Back in April, when I was preparing for and embarking upon my holiday through Europe, I read the first of the four tomes of Le Comte de Monte Cristo, by Alexandre Dumas. Recently, having read 7 very satisfying English-language books in the interim, I returned to the great task I'd set myself, and yesterday I finished the second tome. Having reached this half-way point (give or take), I though I'd reflect a little on the book, since its likely to be a number of months at least until I reach its conclusion.
Its length is significant not only in the period of time it takes me to read it. The length, and episodic form in which I assume the book was originally written, affords Dumas the luxury of going off on tangents at the slightest provocation. This leads to strange chapters for smoking marijuana in a cave, the life and love of a Roman bandit, ways to build resistances to poison, whose relevance to the main storyline range from minor to dubious to none. I have to say that I really like this as a change from my normal reading. Knowing that a book is a certain length gives the experience pretty reliable indications of how the story is progressing along the normal story arc, and that details that are included are likely to be relevant later on. The gun on the wall in the first act will be fired by the end of the third. This isn't true in a book as long as this. The gun on the wall might actually just be a gun on the wall, and there is something liberating as an experienced reader in not always having a clear idea of how things fit together, of just reading and discovering.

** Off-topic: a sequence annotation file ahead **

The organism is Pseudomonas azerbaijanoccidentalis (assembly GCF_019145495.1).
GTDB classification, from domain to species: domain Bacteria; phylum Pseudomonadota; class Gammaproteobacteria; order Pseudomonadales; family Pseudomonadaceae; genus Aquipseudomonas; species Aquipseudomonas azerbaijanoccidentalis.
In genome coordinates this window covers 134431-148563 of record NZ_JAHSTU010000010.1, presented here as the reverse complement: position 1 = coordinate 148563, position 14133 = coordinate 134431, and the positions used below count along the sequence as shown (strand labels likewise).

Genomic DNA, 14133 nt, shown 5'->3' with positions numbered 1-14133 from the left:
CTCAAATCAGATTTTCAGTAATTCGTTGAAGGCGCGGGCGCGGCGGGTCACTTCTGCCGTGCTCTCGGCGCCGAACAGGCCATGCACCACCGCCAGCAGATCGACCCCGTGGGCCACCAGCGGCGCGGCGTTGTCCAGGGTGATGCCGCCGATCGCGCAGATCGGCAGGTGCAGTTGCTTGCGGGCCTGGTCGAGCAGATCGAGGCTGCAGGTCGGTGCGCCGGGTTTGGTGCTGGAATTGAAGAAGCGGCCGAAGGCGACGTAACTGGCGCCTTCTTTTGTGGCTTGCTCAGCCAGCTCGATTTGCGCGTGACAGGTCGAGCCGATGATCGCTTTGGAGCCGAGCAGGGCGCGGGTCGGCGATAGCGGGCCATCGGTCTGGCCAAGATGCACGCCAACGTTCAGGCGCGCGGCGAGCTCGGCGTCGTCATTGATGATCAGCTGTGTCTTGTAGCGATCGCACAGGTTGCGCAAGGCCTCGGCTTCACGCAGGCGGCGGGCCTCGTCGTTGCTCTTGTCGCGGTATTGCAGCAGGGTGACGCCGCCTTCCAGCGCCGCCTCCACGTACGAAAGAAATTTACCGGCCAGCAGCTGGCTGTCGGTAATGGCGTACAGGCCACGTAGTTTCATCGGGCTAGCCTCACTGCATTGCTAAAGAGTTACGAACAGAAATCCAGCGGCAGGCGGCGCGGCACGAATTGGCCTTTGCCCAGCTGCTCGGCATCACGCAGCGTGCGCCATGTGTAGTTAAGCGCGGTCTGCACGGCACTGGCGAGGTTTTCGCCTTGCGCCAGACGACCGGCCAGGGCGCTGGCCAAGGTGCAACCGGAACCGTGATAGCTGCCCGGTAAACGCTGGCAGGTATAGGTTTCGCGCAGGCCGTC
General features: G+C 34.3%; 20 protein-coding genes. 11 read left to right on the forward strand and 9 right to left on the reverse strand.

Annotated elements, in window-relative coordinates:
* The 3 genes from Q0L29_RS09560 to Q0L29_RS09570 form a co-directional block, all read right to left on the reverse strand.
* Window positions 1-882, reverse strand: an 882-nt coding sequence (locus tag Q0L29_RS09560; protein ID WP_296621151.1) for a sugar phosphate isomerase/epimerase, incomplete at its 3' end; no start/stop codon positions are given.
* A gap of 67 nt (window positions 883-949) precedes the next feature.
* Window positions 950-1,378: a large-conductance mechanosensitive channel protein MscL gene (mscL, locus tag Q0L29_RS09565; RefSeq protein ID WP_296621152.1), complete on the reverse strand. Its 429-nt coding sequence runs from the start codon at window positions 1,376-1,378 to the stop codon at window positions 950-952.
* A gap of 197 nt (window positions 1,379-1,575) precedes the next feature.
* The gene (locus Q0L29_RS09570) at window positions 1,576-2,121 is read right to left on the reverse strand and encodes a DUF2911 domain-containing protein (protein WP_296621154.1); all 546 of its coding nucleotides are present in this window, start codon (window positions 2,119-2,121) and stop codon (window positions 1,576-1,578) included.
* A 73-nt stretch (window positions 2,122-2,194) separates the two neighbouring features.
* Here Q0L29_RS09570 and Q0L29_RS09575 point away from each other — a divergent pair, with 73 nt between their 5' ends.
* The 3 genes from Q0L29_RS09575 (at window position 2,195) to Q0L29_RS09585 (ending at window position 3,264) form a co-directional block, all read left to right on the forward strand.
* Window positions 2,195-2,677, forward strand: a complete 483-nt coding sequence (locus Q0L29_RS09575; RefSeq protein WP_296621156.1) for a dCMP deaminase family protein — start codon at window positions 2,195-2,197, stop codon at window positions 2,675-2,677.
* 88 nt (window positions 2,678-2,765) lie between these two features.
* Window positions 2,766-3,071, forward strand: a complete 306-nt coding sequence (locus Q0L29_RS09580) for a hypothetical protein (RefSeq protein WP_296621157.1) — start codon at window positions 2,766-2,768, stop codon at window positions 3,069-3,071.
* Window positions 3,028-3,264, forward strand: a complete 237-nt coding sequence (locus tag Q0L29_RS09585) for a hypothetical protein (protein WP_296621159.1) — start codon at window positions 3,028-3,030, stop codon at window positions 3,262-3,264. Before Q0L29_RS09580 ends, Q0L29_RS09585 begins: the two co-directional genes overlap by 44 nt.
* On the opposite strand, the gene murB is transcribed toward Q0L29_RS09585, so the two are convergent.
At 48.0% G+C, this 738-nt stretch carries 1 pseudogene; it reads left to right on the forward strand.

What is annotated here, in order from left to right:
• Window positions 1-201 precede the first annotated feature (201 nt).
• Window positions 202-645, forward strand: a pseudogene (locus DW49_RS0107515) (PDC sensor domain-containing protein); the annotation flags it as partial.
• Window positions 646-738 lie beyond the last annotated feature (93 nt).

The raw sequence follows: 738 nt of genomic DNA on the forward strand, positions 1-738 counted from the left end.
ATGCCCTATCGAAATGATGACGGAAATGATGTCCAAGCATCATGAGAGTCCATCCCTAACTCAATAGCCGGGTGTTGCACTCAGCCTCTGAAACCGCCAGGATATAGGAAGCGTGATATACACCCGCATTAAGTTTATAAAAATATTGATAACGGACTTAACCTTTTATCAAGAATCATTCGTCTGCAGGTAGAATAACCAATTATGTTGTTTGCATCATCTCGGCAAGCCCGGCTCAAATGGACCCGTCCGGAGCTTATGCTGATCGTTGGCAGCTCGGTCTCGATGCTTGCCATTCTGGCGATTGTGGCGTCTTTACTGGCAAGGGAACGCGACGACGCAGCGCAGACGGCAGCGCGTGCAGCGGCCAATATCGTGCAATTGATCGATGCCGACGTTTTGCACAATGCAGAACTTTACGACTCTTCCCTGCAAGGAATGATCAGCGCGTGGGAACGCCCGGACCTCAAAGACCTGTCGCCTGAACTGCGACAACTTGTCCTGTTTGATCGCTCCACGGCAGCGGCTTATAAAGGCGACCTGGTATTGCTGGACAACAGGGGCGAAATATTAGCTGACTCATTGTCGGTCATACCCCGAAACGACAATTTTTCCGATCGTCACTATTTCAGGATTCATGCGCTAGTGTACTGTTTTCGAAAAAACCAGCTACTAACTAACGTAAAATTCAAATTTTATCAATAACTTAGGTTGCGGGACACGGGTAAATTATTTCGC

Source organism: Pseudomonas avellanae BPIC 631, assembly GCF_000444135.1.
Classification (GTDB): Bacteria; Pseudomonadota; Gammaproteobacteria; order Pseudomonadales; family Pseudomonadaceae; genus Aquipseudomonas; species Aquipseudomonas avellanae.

In terms of the language, everything is obviously contingent on the fact that I'm reading in French. I like to think I'm a fluent speaker of the language, but I would never claim to be a fluent reader, and the reading I've been doing has been accompanied by frequent consultation of a dictionary, and sometimes, in order to look up specific terminologies for 19th century French or Italian clothing, or nautical terminology, or consultation of Wikipedia for references to ancient Greeks and contemporary European authors, which might have been relevant to readers when Dumas wrote the book, but aren't to me. I probably check more than I should, on both counts - indeed, I still have raft of highlighted phrases where the dictionary proved insufficient, and which I will go back to at some point to work out what the phrases or references mean. The going is very slow, but I really enjoy learning new turns of phrase, or some obscure Greek reference about an obscure God or philosopher, or the leading authority on physiology from 19th century France.
So I guess that's some of the observations that I've had about the story so far, more meta than most of my reading, and perhaps missing reflection on the characters or story, but that can perhaps wait until I finish the book some time later this year or, more likely, next year. For now, I will return to reading English-language books, beginning with Continental Drift by Russell Banks, an author I got into a decade ago and put aside for absolutely no good reason.